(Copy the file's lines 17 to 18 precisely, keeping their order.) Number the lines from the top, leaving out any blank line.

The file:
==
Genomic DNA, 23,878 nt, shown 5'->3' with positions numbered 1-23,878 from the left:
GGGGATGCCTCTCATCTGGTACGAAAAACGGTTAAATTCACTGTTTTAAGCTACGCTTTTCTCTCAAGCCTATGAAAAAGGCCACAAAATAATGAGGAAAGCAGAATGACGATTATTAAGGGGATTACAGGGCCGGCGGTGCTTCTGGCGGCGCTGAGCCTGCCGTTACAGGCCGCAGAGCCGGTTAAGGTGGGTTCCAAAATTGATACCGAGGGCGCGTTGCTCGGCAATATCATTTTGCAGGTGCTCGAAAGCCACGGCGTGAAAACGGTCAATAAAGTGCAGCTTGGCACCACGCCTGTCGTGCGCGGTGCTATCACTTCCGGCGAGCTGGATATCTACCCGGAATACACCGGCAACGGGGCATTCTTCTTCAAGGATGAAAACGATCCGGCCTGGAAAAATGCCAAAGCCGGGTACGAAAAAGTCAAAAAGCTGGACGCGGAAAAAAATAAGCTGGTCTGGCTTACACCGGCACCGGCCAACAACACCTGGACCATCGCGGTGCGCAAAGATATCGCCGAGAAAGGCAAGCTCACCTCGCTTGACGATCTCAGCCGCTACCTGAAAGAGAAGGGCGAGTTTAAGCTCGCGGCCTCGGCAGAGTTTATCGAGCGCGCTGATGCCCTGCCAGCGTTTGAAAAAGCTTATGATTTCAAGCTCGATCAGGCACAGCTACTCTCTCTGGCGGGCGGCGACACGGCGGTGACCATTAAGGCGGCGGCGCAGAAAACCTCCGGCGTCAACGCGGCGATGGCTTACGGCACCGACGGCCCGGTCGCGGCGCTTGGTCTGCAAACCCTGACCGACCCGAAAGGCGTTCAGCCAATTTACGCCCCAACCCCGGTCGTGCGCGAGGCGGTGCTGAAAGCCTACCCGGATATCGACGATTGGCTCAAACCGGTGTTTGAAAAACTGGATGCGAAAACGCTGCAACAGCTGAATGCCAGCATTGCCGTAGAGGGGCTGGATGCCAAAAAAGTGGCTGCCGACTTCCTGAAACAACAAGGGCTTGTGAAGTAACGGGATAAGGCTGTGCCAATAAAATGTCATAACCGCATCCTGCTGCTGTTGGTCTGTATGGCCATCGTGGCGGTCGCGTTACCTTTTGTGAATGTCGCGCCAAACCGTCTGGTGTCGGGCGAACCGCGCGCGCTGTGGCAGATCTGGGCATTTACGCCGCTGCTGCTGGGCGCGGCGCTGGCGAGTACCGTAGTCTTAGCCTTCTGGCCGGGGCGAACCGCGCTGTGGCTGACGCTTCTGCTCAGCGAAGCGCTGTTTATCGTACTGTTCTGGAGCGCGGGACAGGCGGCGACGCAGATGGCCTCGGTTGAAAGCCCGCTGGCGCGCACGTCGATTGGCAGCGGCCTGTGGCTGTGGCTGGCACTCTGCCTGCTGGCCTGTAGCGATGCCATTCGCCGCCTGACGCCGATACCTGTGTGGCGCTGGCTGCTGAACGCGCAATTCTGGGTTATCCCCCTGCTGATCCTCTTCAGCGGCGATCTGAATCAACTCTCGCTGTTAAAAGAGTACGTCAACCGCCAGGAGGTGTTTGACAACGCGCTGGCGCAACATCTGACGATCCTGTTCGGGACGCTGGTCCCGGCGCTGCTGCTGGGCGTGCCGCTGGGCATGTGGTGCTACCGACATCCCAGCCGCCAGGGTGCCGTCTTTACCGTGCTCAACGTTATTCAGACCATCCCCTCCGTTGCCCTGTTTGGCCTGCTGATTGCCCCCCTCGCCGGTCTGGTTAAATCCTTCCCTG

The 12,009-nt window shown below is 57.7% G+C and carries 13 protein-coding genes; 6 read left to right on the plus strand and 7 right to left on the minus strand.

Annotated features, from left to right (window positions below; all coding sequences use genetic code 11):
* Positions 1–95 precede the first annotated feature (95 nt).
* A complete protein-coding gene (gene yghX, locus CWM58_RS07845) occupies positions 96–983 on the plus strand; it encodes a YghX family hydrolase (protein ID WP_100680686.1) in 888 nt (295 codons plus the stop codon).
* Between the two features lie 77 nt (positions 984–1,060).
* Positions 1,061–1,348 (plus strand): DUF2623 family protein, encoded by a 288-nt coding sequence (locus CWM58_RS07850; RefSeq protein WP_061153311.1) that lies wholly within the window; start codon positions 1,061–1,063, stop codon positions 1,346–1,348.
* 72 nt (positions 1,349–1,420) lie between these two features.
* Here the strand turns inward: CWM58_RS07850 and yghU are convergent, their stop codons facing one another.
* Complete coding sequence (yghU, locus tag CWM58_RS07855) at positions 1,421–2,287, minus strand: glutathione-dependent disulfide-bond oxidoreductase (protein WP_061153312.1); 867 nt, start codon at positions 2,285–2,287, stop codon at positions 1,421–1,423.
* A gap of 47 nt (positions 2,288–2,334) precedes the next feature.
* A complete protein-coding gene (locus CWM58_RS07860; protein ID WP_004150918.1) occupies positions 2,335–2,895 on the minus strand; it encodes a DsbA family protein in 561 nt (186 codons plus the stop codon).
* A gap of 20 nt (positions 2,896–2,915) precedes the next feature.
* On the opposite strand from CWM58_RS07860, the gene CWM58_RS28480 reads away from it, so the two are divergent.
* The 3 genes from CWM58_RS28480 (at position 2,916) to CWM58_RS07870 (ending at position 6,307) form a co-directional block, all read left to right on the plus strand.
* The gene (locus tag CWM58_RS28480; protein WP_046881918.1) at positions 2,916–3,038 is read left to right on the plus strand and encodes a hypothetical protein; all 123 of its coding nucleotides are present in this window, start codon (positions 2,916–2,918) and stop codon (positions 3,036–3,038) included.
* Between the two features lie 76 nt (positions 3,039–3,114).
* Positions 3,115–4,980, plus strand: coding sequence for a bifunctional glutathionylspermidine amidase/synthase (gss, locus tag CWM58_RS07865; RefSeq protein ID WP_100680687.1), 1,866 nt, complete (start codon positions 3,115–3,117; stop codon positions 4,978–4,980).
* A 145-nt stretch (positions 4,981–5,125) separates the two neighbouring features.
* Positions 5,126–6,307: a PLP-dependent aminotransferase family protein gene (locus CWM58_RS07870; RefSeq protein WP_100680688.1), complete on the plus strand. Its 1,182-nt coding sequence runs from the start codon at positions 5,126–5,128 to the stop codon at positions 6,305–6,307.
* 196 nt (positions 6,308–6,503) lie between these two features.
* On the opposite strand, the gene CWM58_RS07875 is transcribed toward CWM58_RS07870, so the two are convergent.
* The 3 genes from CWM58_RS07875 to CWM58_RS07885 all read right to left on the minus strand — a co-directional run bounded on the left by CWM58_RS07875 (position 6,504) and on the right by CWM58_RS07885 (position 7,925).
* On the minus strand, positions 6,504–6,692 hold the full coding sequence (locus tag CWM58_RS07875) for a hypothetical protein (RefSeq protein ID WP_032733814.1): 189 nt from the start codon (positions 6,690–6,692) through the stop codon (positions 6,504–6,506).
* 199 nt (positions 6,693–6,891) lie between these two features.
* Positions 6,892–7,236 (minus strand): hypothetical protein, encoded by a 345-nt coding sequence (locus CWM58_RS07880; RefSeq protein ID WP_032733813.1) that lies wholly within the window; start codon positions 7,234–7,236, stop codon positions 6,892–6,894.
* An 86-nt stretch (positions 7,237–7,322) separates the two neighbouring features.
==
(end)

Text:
* The gene (locus tag CWM58_RS28480; protein WP_046881918.1) at positions 2,916–3,038 is read left to right on the plus strand and encodes a hypothetical protein; all 123 of its coding nucleotides are present in this window, start codon (positions 2,916–2,918) and stop codon (positions 3,036–3,038) included.
* Between the two features lie 76 nt (positions 3,039–3,114).